“We are growing nicely,” says Michael Waxman, CEO of Grouper. “More than 93 percent of users say they would go on another Grouper.”
 

Timing Is Everything

So what is driving this new phase of startups? The boon of singles living alone, the ubiquity of mobile devices, and the success and adoption of online dating all contribute to this emerging trend.

Another factor, suggests Meetup's Georges, is that as technology causes us to become increasingly isolated and disengaged from the real world, we no longer want to sit behind a screen and watch the lives of our Facebook friends from a distance. We want to step out and experience life in the physical world.
 
“We are human beings, we have to have some sort of physical contact,” says Grubwithus’ Lu. “We all shifted to friendships online so quickly that we aren’t hanging out anymore.”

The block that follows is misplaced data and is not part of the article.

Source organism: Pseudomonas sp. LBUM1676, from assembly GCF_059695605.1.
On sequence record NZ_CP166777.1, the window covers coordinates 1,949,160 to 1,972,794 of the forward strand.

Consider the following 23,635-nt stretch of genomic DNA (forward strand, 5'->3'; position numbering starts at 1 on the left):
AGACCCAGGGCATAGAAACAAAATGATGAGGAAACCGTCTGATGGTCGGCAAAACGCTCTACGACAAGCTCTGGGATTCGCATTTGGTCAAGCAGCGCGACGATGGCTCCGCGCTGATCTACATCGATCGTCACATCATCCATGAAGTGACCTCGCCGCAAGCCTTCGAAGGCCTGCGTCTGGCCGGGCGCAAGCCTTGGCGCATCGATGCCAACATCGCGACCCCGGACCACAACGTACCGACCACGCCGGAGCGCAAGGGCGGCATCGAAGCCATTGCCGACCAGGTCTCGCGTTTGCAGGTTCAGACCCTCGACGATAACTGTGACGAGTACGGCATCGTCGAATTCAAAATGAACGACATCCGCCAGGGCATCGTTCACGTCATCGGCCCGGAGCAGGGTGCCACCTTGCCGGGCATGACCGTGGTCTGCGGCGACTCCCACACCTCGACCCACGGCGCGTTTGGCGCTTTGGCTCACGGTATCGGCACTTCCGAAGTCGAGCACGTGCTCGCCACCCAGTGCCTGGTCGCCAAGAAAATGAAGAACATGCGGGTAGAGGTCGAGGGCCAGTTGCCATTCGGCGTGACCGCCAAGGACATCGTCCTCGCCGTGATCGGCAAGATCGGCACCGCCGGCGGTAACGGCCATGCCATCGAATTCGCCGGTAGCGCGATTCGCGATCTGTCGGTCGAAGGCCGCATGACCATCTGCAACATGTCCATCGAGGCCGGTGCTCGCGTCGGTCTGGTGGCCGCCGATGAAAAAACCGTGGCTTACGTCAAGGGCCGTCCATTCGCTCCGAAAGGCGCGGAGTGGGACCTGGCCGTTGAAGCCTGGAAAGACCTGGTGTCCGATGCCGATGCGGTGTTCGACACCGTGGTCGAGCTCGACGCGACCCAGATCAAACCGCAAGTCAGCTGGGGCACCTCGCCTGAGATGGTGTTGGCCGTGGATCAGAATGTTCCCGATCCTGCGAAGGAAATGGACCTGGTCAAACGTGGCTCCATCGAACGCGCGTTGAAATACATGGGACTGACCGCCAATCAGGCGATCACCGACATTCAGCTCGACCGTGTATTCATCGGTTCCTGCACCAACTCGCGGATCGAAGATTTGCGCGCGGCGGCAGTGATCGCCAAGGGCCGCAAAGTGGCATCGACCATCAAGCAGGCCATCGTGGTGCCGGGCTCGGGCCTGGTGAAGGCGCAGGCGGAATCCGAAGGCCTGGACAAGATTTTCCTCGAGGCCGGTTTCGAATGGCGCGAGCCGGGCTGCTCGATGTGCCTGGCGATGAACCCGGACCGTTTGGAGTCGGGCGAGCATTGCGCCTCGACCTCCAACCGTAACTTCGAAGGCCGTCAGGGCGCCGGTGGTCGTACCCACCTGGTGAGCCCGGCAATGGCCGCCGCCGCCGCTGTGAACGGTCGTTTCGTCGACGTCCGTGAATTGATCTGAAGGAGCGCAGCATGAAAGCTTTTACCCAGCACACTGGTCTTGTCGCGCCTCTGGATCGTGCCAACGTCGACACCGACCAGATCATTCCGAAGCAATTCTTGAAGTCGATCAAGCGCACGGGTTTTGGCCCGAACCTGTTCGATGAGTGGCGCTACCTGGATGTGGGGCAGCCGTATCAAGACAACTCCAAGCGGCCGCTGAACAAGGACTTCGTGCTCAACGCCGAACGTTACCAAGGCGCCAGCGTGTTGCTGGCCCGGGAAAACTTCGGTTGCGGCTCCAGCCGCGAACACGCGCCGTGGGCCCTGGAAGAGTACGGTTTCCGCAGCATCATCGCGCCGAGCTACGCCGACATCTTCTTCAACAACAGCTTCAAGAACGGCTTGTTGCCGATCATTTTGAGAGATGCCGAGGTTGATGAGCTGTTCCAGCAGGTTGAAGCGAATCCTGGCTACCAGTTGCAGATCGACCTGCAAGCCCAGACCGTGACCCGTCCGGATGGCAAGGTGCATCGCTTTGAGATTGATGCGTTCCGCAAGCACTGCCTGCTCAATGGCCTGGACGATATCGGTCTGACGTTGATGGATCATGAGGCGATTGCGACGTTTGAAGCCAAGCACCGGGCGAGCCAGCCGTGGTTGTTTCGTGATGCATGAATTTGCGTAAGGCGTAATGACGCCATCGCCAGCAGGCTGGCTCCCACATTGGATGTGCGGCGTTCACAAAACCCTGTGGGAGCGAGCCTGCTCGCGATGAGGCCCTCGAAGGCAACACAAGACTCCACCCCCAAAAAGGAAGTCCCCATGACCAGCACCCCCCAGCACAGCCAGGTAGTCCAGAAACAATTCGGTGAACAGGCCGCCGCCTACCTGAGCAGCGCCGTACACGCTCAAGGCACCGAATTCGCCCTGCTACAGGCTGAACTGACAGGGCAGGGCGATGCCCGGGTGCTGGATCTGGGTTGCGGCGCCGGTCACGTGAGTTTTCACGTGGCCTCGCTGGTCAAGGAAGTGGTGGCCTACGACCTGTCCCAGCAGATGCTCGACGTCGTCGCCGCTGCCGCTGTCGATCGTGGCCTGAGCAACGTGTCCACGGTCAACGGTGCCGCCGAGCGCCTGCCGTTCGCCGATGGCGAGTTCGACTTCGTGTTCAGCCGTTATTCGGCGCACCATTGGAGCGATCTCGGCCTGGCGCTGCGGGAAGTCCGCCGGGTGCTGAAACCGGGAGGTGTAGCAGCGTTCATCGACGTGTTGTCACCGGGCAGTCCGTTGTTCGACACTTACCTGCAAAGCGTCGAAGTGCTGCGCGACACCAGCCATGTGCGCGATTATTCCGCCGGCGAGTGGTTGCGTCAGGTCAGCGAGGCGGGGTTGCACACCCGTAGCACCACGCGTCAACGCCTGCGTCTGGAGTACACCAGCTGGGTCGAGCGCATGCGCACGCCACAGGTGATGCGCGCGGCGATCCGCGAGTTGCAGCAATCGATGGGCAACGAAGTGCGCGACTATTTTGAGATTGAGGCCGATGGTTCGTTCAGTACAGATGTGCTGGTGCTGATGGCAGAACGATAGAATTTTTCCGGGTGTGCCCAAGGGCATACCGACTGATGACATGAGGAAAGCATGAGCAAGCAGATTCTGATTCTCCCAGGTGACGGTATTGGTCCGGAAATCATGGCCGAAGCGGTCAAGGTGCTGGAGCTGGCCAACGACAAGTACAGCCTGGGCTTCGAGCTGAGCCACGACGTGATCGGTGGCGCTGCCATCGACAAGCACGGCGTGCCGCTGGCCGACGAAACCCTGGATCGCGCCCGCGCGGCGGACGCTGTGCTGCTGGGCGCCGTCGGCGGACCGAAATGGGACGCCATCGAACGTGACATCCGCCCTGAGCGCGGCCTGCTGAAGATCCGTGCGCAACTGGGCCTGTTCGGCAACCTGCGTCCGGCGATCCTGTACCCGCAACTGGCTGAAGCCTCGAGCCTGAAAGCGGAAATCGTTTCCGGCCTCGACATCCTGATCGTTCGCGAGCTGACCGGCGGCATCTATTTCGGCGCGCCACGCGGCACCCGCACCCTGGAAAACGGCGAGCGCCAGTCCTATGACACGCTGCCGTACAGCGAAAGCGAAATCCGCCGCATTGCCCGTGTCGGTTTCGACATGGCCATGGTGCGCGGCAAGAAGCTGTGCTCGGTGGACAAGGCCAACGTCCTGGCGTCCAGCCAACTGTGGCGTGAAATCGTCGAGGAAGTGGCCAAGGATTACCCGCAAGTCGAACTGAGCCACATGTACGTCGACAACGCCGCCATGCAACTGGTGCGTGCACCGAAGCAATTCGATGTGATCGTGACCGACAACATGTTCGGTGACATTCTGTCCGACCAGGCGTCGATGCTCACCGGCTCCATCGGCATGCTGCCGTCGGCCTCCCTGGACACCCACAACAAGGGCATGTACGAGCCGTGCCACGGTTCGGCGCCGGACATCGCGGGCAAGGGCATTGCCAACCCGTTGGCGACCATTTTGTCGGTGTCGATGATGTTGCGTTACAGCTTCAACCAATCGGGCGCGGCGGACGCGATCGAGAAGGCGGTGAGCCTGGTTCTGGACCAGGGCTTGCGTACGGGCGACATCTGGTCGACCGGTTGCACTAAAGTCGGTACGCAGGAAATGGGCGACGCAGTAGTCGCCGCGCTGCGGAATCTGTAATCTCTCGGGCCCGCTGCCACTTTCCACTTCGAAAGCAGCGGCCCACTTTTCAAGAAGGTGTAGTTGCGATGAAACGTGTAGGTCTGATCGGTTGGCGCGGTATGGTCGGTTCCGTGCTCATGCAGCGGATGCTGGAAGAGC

The Future of Online Friend Finding

The space has a few years until it hits mainstream, Lu says, largely because of a degree of adoption hesitancy. Just like online dating was deemed taboo a decade ago, today online friend-finding makes some people feel uncomfortable.
 
“As time goes on it will become more acceptable,” Lu says. “It will be a cultural shift.”

When it comes to business opportunities, JetZet's Farina agrees that it's a wait-and-see game. “I see this as a space that has a lot of room for small niche players,” he says. “The space will be fragmented for the next two or three years, but then one player will master the friend discovery niche and will dominate.”
 
Could that player be Facebook? Farina is not sure, but he isn’t counting out the social networking behemoth either, especially with its recent acquisition of Glancee, an app with a similar functionality to Highlight.
 
“You can tell that Facebook is watching this space very closely,” he says.
 
In major cities, the move to finding friends online, first, is well underway. Strangers one day are friends the next, and good friends at that. Case and point: I was recently asked to stand up in the wedding of a friend I found on Craigslist nearly 10 years ago. Cultural shift indeed.